Tax Justice Network’s annual tax conference was held in London on 5-6th of July. Commencing just the day after the EU parliament voted for public country-by-country reporting (CbCr), the theme of the conference was fittingly ”Global tax justice at crossroad; The challenges of Trump and Brexit”. Though the proposed EU CbCr legislation came with criticized exemption clauses such as the possibility of not disclosing their tax return due to commercially sensitive information, the positive vote from the EU is a sign of an international tax climate in change.
Powerful influence and controversial outputs
Who controls the development of international tax laws? The Organization of Economic Cooperation and Development has since the launch of their BEPS project (Base Erosion and Profit Shifting) been the leading policy maker of the international tax regime. Research by PhD fellow Rasmus Christensen at Copenhagen Business School (CBS), shows that professionals, especially lawyers, moved the discussion throughout the development of the BEPS project from a policy discussion, to a highly technical debate. Thus shaping the frames of the debate from a general moral debate to a specific expertise based approach which accordingly made the policy making dominated by business and tax professionals.
This was further eloborated by Martin Hearson at LSE who presented his work on arbitration in the OECD model treaty. Using game theory ”battle of the sexes”, he explained how uncertainty and coordination problems in international tax policy development lead to arbitration clauses defined by professionals. One of the main objections to arbitration clauses is that the threat of arbitration have the possibility of threatening less resourceful states (for instance some developing countries) into accepting unreasonable dispute solutions within tax treaties.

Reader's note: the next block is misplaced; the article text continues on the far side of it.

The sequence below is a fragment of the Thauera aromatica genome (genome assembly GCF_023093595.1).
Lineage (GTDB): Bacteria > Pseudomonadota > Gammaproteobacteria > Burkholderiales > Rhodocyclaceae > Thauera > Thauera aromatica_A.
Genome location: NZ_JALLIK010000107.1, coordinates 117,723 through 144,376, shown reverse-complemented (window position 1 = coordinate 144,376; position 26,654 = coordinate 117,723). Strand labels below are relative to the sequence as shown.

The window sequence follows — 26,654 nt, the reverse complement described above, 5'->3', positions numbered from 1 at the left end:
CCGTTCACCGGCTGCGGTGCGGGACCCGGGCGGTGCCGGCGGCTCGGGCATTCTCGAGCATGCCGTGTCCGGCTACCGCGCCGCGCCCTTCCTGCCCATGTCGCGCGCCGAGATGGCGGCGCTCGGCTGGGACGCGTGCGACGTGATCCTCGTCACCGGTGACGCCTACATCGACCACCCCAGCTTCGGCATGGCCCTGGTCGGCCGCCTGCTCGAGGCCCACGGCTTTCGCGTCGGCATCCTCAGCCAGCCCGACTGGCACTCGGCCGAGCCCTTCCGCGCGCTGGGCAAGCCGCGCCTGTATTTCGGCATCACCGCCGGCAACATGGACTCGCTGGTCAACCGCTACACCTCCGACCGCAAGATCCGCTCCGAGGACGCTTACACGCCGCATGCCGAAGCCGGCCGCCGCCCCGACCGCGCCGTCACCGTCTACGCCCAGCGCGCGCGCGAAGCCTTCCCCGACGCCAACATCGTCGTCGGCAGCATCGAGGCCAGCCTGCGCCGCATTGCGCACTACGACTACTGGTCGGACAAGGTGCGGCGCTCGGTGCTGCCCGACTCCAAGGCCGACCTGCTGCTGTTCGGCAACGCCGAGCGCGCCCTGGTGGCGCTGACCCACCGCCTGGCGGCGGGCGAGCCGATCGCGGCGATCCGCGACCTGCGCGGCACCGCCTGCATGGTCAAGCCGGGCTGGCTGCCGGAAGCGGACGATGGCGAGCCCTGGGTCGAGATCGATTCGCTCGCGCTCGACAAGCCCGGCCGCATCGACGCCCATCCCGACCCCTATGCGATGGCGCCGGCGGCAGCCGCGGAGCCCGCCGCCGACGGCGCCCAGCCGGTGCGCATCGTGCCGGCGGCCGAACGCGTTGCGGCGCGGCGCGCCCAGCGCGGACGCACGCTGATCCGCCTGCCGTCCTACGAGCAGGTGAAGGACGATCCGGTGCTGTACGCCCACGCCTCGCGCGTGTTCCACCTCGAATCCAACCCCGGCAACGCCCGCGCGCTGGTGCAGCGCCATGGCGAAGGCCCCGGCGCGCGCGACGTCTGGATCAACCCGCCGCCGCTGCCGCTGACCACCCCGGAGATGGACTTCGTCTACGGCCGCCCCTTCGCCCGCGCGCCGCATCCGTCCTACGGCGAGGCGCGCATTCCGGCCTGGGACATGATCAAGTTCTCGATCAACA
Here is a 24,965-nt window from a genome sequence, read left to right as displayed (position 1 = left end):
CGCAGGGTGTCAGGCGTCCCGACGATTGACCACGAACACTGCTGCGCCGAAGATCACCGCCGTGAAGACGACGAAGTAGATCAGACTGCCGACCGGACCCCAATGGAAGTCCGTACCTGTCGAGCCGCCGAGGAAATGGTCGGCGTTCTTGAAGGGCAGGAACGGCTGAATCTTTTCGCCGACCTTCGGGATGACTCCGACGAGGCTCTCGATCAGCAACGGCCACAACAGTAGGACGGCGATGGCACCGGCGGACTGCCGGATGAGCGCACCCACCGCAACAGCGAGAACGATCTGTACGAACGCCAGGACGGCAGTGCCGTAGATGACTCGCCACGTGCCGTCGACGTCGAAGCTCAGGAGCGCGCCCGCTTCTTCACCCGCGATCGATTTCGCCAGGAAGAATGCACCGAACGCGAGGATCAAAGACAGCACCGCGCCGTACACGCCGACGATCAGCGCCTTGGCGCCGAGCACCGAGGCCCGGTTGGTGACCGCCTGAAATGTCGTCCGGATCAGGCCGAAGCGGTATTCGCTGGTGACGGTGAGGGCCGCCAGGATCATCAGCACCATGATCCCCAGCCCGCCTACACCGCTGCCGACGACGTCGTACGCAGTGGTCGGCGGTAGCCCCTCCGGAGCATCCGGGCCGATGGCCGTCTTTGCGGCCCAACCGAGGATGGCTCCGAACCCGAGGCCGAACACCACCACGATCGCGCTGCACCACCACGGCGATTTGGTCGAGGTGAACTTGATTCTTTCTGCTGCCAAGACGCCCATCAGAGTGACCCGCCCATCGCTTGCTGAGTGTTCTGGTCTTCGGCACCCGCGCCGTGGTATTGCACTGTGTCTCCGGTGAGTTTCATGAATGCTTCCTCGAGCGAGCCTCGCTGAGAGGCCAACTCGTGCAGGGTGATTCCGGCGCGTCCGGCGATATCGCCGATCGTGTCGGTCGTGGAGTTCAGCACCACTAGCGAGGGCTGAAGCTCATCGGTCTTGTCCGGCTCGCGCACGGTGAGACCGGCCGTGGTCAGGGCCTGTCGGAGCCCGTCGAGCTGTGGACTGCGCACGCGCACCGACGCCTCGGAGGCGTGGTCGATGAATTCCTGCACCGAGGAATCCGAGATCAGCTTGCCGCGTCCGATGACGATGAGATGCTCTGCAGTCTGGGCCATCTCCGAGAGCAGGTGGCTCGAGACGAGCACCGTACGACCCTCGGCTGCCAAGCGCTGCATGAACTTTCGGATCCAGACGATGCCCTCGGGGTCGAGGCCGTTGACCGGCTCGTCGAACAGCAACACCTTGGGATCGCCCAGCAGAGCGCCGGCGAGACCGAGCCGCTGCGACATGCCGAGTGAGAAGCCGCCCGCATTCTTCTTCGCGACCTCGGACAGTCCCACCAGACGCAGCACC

The future of the international tax regime
The conference was situated at City University of London, appropriately within earshot of City of London, London’s famous financial district. The highlight of the conference included the premiere of the new tax documentary ”A Spider’s web: Britain’s second empire” which provided an in-depth introduction to the UK as the head of the biggest global secrecy network. Many of the world’s most known tax havens (also called secrecy jurisdictions) such as the Cayman Islands, Jersey and Guernsey Islands are all under UK jurisdiction. Some are asking whether Brexit enables the EU to implement more robust tax legislations now that they don’t have to take the UK and City of London’s perspective into account. However, as EU is stepping up their tax game with the CbCr vote and partially public beneficial ownership registers, Brexit enables Britain to continue on their own tax path.
The uncertainty of Trump’s tax approach is also an insecurity generating factor. While wanting to lower the corporate tax income rate to a record low of 15% and repealing large sections of the financial regulation legislation known as Dodd-Frank, the US’ role in the international tax regime is uncertain.
At the same time Ecuador is taking the leadership of G77 and putting international tax as a priority. Especially the issue of a globally representative, intergovernmental tax body is relaunched by Ecuador on the UN agenda. If adopted, it has the possibility of restacking the fundamentals of the international tax regime. However, both the US and UK are strongly opposed the establishment of such body. With Trump, Brexit and the surge of southern leadership, the international tax regime finds itself at a crossroads.